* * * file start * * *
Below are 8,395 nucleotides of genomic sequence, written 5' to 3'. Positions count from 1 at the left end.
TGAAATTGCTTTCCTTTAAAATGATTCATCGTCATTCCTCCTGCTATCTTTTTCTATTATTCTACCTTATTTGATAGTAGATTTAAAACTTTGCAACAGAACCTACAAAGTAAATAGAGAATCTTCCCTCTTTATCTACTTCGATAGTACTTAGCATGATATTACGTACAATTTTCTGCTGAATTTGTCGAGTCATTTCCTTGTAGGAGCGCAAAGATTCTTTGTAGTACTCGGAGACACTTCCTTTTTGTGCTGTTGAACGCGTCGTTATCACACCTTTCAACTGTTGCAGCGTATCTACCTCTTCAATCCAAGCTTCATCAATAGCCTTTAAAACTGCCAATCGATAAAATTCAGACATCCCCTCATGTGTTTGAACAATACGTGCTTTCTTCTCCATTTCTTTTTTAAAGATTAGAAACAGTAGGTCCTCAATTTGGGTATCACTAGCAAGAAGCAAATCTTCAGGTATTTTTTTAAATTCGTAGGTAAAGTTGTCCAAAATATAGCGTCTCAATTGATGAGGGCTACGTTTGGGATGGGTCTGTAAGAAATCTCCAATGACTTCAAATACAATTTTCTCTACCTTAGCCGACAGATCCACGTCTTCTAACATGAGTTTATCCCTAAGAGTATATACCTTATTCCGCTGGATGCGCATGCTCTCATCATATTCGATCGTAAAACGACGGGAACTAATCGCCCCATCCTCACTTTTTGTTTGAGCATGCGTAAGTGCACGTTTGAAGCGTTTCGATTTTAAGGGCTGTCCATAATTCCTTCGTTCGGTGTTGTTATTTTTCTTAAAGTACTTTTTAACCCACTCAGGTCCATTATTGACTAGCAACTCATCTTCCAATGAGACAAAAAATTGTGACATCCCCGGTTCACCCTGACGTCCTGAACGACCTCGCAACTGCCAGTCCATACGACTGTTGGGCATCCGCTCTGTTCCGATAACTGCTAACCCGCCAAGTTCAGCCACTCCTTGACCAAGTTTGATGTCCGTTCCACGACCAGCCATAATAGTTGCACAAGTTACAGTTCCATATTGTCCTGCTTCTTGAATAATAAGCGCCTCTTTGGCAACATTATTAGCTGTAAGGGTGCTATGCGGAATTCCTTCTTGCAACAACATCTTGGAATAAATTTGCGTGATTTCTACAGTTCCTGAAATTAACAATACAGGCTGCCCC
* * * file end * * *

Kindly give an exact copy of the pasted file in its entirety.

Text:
Below are 8,395 nucleotides of genomic sequence, written 5' to 3'. Positions count from 1 at the left end.
TGAAATTGCTTTCCTTTAAAATGATTCATCGTCATTCCTCCTGCTATCTTTTTCTATTATTCTACCTTATTTGATAGTAGATTTAAAACTTTGCAACAGAACCTACAAAGTAAATAGAGAATCTTCCCTCTTTATCTACTTCGATAGTACTTAGCATGATATTACGTACAATTTTCTGCTGAATTTGTCGAGTCATTTCCTTGTAGGAGCGCAAAGATTCTTTGTAGTACTCGGAGACACTTCCTTTTTGTGCTGTTGAACGCGTCGTTATCACACCTTTCAACTGTTGCAGCGTATCTACCTCTTCAATCCAAGCTTCATCAATAGCCTTTAAAACTGCCAATCGATAAAATTCAGACATCCCCTCATGTGTTTGAACAATACGTGCTTTCTTCTCCATTTCTTTTTTAAAGATTAGAAACAGTAGGTCCTCAATTTGGGTATCACTAGCAAGAAGCAAATCTTCAGGTATTTTTTTAAATTCGTAGGTAAAGTTGTCCAAAATATAGCGTCTCAATTGATGAGGGCTACGTTTGGGATGGGTCTGTAAGAAATCTCCAATGACTTCAAATACAATTTTCTCTACCTTAGCCGACAGATCCACGTCTTCTAACATGAGTTTATCCCTAAGAGTATATACCTTATTCCGCTGGATGCGCATGCTCTCATCATATTCGATCGTAAAACGACGGGAACTAATCGCCCCATCCTCACTTTTTGTTTGAGCATGCGTAAGTGCACGTTTGAAGCGTTTCGATTTTAAGGGCTGTCCATAATTCCTTCGTTCGGTGTTGTTATTTTTCTTAAAGTACTTTTTAACCCACTCAGGTCCATTATTGACTAGCAACTCATCTTCCAATGAGACAAAAAATTGTGACATCCCCGGTTCACCCTGACGTCCTGAACGACCTCGCAACTGCCAGTCCATACGACTGTTGGGCATCCGCTCTGTTCCGATAACTGCTAACCCGCCAAGTTCAGCCACTCCTTGACCAAGTTTGATGTCCGTTCCACGACCAGCCATAATAGTTGCACAAGTTACAGTTCCATATTGTCCTGCTTCTTGAATAATAAGCGCCTCTTTGGCAACATTATTAGCTGTAAGGGTGCTATGCGGAATTCCTTCTTGCAACAACATCTTGGAATAAATTTGCGTGATTTCTACAGTTCCTGAAATTAACAATACAGGCTGCCCC